The Vast Majority (Not) Inflation Case

Global factors. Both for inflation as well as money, in fact, money therefore inflation. Only recently, yesterday, in fact, has the Federal Reserve pulled back the official curtain of silence and illiteracy if only a little to admit there’s so much more than what you’ve ever been told. Bank reserves aren’t the end of the story, especially in light of goings-on in repo and collateral.

Both those things have global components, too, which is already outside the Fed’s jurisdiction.

So, if bank reserves don’t actually sit as the lodestar of the monetary system, effective money in it being something more and so far unknown, what else is open for (renewed) questioning? Pretty much everything that follows, from finance into economy which only begin with interest rates and inflation.

No wonder policymakers have been so reluctant to acknowledge the mountain of evidence – including much gathered on their part – against QE and its misunderstood byproduct of bank reserves. Once you pry off the lid of this particular rabbit hole, sticking your head only partway inside, you quickly surmise an incomprehensible depth inside.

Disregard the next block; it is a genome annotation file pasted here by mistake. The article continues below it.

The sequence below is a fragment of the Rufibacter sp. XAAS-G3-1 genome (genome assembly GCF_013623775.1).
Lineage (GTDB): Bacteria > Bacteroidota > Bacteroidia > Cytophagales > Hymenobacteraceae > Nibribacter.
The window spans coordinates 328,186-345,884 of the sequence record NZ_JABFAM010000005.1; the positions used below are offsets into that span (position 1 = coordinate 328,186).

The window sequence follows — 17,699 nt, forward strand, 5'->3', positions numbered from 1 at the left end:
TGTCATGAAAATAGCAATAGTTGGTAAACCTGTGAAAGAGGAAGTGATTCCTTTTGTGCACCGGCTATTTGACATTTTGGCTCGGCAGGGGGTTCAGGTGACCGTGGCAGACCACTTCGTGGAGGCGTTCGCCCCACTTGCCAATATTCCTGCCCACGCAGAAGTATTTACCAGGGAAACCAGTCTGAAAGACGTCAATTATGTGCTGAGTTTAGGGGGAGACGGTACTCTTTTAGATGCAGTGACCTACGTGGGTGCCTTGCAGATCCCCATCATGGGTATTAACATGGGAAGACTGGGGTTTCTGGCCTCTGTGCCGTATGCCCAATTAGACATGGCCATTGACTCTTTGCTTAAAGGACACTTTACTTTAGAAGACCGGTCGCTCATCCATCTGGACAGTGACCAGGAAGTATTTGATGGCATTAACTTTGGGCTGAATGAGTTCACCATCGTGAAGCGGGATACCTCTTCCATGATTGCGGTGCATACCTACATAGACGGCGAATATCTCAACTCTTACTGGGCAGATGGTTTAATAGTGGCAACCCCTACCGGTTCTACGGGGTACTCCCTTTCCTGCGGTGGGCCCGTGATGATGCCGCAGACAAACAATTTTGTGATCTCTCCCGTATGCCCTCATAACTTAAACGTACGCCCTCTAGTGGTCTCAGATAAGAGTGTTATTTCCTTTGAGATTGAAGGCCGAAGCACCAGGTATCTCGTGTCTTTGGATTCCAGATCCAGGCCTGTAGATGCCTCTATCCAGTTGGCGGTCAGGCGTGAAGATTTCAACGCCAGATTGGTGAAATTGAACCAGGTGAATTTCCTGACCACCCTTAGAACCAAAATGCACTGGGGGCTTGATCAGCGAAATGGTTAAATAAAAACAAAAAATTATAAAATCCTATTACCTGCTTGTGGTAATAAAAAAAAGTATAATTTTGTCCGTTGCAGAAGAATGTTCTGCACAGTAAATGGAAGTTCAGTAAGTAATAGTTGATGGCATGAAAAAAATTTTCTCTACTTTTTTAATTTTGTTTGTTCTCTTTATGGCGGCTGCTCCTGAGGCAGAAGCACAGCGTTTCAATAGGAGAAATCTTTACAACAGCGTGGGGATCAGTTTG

Back in 2018, Haruhiko Kuroda’s outfit, the Bank of Japan, was holding steady to his recovery/inflation gambit. On its last legs, in July that year the Japanese Governor sought to give it one final boost in the form of YCC, or yield curve control.

Invented two Septembers prior, in 2016, this alongside “overshooting” inflation targeting was supposed to raise inflation expectations via a combination of words and actions; the words being “overshooting”, as in the central bank claiming to tolerate higher and above-target inflation, whereby the actions would have been not “allowing” interest rates (bond yields) to rise prematurely thereby thwarting (in theory) the process.

All textbook stuff if being conducted using non-standard methods.

That never happened, of course. But, 2018’s last gasp, Kuroda’s Bank publicly declared how they’d let JGB’s go up more than previously; expanding the “limit” on the 10-year JGB to zero + or – 20 bps rather than the original 10. The vague idea practiced then was to signal – what monetary policy actually does – such central bank confidence that inflation and growth were so close and so near certain policymakers wouldn’t mind an extra 10 bps in yields.

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Disclosure: This material has been distributed for informational purposes only. It is the opinion of the author and should not be considered as investment advice or a recommendation of any ...

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